East West Street – P. Sands

Folks, I don’t often read books about the Second World War and all the crap that came with it. It’s just … not my tea. At all.

But I’ve heard enough about this week’s book to make an exception. I normally also do not read family memoirs, but I’m glad I picked this book up.

The basic summary of this book goes something like this: Established international law professor gets invited to give a lecture in the Ukranian city of Lviev, and he uses that opportunity to uncover his family’s secret history. He knows his grandfather was born there, and Sands knows he fled to Paris during World War II.

It goes without saying that this will not be a happy story.

But then, Sands also discovers that the origins of international law – the subject he is teaching – come from two lawyers educated at the very university he is supposed to give a speech at!

And so the story begins. Sands starts weaving this story of Europe in the 1930s – the story of his family, and the people who would kill them, and the people who would bring them to justice.

He talks about the big names – Hans Frank, the Governor-General of the Polish occupied territories – and the forgotten ones – he finds the name of the woman who smuggled his mother from Vienna to safe Paris. He talks about how two lawyers – Lauterpacht and Lemkin – started talking and thinking about how to bring Nazis to justice and how they started an entire new section of law.

It’s this dense fabric of interwoven stories that makes this book such an interesting read – most of us know the basic facts of history behind it, but to see how this played out on an individual level really brought the tragedy home.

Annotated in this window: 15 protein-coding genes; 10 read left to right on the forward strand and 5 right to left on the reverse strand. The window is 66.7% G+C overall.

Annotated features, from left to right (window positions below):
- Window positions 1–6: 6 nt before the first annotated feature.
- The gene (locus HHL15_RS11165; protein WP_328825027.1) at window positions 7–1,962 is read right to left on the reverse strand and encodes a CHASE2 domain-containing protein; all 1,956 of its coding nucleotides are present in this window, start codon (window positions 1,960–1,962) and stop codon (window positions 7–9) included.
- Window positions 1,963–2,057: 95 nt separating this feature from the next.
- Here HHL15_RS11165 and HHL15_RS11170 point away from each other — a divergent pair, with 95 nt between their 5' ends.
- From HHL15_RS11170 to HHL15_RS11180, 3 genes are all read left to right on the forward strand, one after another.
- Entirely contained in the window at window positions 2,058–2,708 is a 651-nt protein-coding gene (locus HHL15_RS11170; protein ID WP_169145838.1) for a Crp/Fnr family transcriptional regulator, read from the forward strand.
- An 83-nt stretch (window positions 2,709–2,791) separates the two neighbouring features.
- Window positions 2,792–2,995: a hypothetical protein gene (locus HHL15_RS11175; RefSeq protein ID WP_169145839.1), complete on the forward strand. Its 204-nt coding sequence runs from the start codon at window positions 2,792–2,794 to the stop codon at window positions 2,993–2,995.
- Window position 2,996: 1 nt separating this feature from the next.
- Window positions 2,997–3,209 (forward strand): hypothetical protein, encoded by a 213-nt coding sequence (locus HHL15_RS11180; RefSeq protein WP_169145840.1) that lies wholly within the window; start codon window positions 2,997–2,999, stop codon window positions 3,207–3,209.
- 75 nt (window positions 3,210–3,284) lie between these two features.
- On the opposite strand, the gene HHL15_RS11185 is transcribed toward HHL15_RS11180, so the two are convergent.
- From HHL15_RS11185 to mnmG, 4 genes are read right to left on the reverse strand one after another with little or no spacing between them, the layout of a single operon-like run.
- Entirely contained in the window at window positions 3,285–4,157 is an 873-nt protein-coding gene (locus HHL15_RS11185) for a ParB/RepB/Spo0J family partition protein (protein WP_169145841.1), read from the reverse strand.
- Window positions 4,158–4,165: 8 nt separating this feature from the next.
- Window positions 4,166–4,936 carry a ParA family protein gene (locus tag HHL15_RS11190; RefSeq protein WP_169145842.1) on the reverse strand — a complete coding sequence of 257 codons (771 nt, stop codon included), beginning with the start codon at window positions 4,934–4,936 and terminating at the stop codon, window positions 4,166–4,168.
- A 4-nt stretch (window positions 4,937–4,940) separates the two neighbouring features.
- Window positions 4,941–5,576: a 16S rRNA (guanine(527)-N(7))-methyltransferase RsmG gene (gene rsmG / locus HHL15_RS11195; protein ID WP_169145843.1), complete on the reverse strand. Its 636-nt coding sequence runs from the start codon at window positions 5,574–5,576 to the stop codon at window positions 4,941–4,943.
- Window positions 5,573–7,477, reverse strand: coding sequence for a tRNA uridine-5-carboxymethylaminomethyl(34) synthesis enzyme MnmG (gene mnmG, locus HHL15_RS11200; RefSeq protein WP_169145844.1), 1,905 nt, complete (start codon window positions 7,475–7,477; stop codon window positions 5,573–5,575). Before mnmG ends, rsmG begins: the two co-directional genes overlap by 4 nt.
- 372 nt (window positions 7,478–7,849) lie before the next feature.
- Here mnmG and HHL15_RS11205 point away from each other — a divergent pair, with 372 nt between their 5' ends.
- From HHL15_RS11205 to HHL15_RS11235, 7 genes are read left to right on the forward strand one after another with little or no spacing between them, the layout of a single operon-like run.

As Stalin said – “a single death is a tragedy, a million deaths are a statistic”. The human brain is not able to understand the tragedy of the holocaust in all its enormity. To break it down to the fate of individuals – his grandparents, his extended family, people who had names and hopes and jobs and friends – is the true beauty of Sands’ book.

And all throughout, there is a basic question: what’s the right of the individual towards the State?

This might sound like a hypothetical question, but it is anything but.

So. Prior to WW2, really, the idea of state sovereignty gave the state the right to treat its citizens as it wished. You could be dispossessed, held captive, or displaced if your Head of State wanted it so.

(There is also the medieval ‘droit de seigneur’, which gave the King / whoever was in charge the right to rape your wife / girlfriend / daughter. Just thought I’d throw this in here because it’s awful.)

It was only with World War 2, and the development of the idea of universal jurisdiction (that’s the idea that a state can interfere with another state’s behaviour, even if State B had done nothing to attack State A) that the individual gained rights when it came to the citizen – State relationship.

This gave the US the right to interfere in Nazi’s Germany’s own business. (Thank God.)

Lemkin and Lauterpacht, the two brains behind this idea, disagreed on a fundamental question though: Should the Nazis be prosecuted because of crimes against individuals or whole groups?

Lauterpacht was all for the protection of the individual. Every single murder counts.

Lemkin didn’t disagree, but he said that most Jews were murdered precisely because they were Jews – they belonged to a group. He even coined a new word for this – genocide.

And, interestingly, the same question of individual vs. group played out on the other side, too – Were all Nazis collectively guilty of everything or should they be charged as individuals?

Of course, all of this resulted in the Nuremberg trials – which was the first time that leaders of a sovereign state were held accountable for crimes against their own citizens.

It’s a lot of punch for a book this short, but it’s a good read.

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